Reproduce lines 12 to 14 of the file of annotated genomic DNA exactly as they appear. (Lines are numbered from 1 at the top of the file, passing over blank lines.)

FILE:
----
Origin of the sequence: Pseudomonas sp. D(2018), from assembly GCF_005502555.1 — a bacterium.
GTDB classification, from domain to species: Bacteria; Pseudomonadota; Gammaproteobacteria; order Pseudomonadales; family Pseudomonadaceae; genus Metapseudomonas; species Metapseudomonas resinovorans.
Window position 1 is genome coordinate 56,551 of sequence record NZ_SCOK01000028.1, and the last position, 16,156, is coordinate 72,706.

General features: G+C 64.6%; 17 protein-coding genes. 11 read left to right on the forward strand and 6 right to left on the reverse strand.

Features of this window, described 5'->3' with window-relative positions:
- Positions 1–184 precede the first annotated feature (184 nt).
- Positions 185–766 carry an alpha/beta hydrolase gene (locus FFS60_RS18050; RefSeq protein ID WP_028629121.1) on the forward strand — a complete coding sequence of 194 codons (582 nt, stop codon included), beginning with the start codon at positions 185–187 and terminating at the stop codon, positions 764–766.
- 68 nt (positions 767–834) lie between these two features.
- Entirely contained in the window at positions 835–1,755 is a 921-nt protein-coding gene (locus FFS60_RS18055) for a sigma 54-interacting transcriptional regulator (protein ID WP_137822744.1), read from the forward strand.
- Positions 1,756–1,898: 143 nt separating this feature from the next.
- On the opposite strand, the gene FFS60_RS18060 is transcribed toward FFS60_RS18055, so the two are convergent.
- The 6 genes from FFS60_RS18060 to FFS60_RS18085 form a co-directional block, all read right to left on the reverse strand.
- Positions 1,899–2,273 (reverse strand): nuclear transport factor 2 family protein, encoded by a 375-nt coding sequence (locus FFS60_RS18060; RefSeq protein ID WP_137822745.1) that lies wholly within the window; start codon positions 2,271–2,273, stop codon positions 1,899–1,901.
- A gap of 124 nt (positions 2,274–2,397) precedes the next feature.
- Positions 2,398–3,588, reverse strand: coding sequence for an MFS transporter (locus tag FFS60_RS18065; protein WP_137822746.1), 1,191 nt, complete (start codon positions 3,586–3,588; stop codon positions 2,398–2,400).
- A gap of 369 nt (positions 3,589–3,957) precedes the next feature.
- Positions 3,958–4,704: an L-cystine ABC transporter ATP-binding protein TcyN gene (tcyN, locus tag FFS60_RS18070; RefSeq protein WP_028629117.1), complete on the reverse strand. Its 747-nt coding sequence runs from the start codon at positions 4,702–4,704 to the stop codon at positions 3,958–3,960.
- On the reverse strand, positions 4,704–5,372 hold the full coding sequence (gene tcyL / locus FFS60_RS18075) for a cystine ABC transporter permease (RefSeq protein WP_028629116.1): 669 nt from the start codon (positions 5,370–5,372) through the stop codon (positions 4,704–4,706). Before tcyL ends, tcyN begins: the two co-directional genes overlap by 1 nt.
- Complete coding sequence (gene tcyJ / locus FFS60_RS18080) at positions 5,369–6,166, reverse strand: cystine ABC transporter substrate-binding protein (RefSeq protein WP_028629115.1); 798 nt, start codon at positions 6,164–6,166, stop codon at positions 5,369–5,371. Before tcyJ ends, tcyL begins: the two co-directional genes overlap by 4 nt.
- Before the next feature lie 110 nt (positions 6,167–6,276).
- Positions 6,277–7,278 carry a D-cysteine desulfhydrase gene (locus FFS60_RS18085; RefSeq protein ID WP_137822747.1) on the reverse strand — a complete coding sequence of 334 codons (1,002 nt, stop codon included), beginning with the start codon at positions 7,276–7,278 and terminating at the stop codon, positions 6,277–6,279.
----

- The 6 genes from FFS60_RS18060 to FFS60_RS18085 form a co-directional block, all read right to left on the reverse strand.
- Positions 1,899–2,273 (reverse strand): nuclear transport factor 2 family protein, encoded by a 375-nt coding sequence (locus FFS60_RS18060; RefSeq protein ID WP_137822745.1) that lies wholly within the window; start codon positions 2,271–2,273, stop codon positions 1,899–1,901.
- A gap of 124 nt (positions 2,274–2,397) precedes the next feature.